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Overexpression of the tomato <i>glutamate receptor-like</i> genes <i>SlGLR1.1</i> and <i>SlGLR3.5</i> hinders Ca<sup>2+</sup> utilization and promotes hypersensitivity to Na<sup>+</sup> and K<sup>+</sup> stresses

  • Aouini Asma
    Gene Research Center, Graduate School of Life and Environmental Sciences, University of Tsukuba Gene Research Center, Graduate School of Life and Environmental Sciences, University of Tsukuba
  • Hernould Michel
    UMR 619 Physiology and Plant Biotechnology, National Institute of Agronomical Research, Bordeaux Universities 1 et 2 UMR 619 Physiology and Plant Biotechnology, National Institute of Agronomical Research, Bordeaux Universities 1 et 2
  • Ariizumi Tohru
    Gene Research Center, Graduate School of Life and Environmental Sciences, University of Tsukuba Gene Research Center, Graduate School of Life and Environmental Sciences, University of Tsukuba
  • Matsukura Chiaki
    Gene Research Center, Graduate School of Life and Environmental Sciences, University of Tsukuba Gene Research Center, Graduate School of Life and Environmental Sciences, University of Tsukuba
  • Ezura Hiroshi
    Gene Research Center, Graduate School of Life and Environmental Sciences, University of Tsukuba Gene Research Center, Graduate School of Life and Environmental Sciences, University of Tsukuba
  • Asamizu Erika
    Gene Research Center, Graduate School of Life and Environmental Sciences, University of Tsukuba Gene Research Center, Graduate School of Life and Environmental Sciences, University of Tsukuba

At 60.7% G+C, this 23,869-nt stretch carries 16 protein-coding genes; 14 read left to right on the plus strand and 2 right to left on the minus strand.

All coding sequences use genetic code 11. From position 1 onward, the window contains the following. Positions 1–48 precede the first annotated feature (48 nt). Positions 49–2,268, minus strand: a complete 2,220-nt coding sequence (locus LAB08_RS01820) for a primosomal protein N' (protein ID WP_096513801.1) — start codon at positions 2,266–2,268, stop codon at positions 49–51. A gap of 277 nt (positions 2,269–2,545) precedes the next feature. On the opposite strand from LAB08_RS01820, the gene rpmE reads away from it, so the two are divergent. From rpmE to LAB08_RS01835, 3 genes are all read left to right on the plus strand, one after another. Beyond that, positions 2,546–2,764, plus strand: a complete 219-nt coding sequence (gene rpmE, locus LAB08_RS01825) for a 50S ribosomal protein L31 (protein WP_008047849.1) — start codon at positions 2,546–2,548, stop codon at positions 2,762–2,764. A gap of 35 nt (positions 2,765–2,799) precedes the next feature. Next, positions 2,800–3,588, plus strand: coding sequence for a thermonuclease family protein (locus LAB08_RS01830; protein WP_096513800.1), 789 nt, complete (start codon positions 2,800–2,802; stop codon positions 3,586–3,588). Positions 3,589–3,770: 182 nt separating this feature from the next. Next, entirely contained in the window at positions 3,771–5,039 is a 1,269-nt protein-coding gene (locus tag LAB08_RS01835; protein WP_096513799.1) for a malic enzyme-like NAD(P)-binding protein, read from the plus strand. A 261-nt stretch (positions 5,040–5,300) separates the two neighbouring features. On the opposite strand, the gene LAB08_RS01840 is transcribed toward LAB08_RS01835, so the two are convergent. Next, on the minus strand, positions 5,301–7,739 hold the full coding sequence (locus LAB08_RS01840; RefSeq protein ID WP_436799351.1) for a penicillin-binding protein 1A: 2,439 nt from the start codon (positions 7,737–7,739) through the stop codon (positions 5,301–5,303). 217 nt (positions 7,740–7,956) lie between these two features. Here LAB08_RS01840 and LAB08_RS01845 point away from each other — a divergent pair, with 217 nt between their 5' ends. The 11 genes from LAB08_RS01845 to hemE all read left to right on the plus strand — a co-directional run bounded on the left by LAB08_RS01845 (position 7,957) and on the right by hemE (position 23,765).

Bibliographic Information

Other Title
  • Overexpression of the tomato glutamate receptor-like genes SlGLR1.1 and SlGLR3.5 hinders Ca²⁺ utilization and promotes hypersensitivity to Na⁺ and K⁺ stresses

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Abstract

Thirteen glutamate receptor-like genes have recently been identified in tomato plants; however, their functions have not been fully elucidated. We overexpressed SlGLR1.1 and SlGLR3.5 in Arabidopsis and found that transgenic plants showed symptoms such as curled and deformed leaves, dwarf stature and retarded growth resembling those of Ca2+ deficiency. The results revealed that the levels of Ca2+ in aerial tissues did not differ between wild-type and transgenic plants, suggesting that overexpression of SlGLR1.1 and SlGLR3.5 did not affect Ca2+ uptake. Transgenic lines were hypersensitive to K+ and Na+ ionic stresses, which was rescued by addition of Ca2+ to the growth medium. Ectopic expression of SlGLR1.1 and SlGLR3.5 resulted in reduced efficiency of Ca2+ utilization, suggesting that these genes may play a role in calcium assimilation in tomato plants by controlling ionic transport across the membrane.

Journal

  • Plant Biotechnology

    Plant Biotechnology 29 (3), 229-235, 2012

    Japanese Society for Plant Biotechnology

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Details

  • CRID
    1390001204326905600
  • NII Article ID
    10030804561
  • NII Book ID
    AA11250821
  • DOI
    10.5511/plantbiotechnology.12.0213a
  • COI
    1:CAS:528:DC%2BC38Xht1ChtbzJ
  • ISSN
    13476114
    13424580
  • NDL BIB ID
    023784305
  • Text Lang
    en
  • Data Source
    • JaLC
    • NDL
    • Crossref
    • CiNii Articles
  • Abstract License Flag
    Disallowed

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